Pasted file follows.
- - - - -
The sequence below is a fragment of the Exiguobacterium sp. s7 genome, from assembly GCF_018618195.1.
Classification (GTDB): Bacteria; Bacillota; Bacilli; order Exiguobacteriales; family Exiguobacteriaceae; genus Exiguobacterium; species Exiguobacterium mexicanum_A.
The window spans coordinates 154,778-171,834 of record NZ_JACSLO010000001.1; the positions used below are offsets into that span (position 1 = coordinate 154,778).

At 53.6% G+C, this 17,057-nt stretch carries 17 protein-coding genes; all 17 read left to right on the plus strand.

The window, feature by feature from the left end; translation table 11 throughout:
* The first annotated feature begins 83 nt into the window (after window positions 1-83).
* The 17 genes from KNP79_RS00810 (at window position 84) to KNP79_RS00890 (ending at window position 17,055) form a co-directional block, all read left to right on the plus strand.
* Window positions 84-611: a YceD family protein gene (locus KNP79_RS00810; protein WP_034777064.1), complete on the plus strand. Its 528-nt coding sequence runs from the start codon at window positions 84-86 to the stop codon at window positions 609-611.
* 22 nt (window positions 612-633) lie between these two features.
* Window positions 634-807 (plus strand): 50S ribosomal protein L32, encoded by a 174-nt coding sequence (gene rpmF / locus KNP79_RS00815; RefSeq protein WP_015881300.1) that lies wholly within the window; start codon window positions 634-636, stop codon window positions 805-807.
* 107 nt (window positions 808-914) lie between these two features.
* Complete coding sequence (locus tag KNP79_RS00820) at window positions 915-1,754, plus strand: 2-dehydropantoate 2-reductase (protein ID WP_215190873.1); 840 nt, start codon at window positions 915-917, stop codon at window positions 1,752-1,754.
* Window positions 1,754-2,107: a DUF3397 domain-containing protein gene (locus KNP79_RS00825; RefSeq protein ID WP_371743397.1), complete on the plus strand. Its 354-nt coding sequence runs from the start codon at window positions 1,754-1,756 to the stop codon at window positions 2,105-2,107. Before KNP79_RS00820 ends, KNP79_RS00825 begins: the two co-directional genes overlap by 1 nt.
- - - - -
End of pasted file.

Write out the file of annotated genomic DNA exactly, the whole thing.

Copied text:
The sequence below is a fragment of the Exiguobacterium sp. s7 genome, from assembly GCF_018618195.1.
Classification (GTDB): Bacteria; Bacillota; Bacilli; order Exiguobacteriales; family Exiguobacteriaceae; genus Exiguobacterium; species Exiguobacterium mexicanum_A.
The window spans coordinates 154,778-171,834 of record NZ_JACSLO010000001.1; the positions used below are offsets into that span (position 1 = coordinate 154,778).

At 53.6% G+C, this 17,057-nt stretch carries 17 protein-coding genes; all 17 read left to right on the plus strand.

The window, feature by feature from the left end; translation table 11 throughout:
* The first annotated feature begins 83 nt into the window (after window positions 1-83).
* The 17 genes from KNP79_RS00810 (at window position 84) to KNP79_RS00890 (ending at window position 17,055) form a co-directional block, all read left to right on the plus strand.
* Window positions 84-611: a YceD family protein gene (locus KNP79_RS00810; protein WP_034777064.1), complete on the plus strand. Its 528-nt coding sequence runs from the start codon at window positions 84-86 to the stop codon at window positions 609-611.
* 22 nt (window positions 612-633) lie between these two features.
* Window positions 634-807 (plus strand): 50S ribosomal protein L32, encoded by a 174-nt coding sequence (gene rpmF / locus KNP79_RS00815; RefSeq protein WP_015881300.1) that lies wholly within the window; start codon window positions 634-636, stop codon window positions 805-807.
* 107 nt (window positions 808-914) lie between these two features.
* Complete coding sequence (locus tag KNP79_RS00820) at window positions 915-1,754, plus strand: 2-dehydropantoate 2-reductase (protein ID WP_215190873.1); 840 nt, start codon at window positions 915-917, stop codon at window positions 1,752-1,754.
* Window positions 1,754-2,107: a DUF3397 domain-containing protein gene (locus KNP79_RS00825; RefSeq protein ID WP_371743397.1), complete on the plus strand. Its 354-nt coding sequence runs from the start codon at window positions 1,754-1,756 to the stop codon at window positions 2,105-2,107. Before KNP79_RS00820 ends, KNP79_RS00825 begins: the two co-directional genes overlap by 1 nt.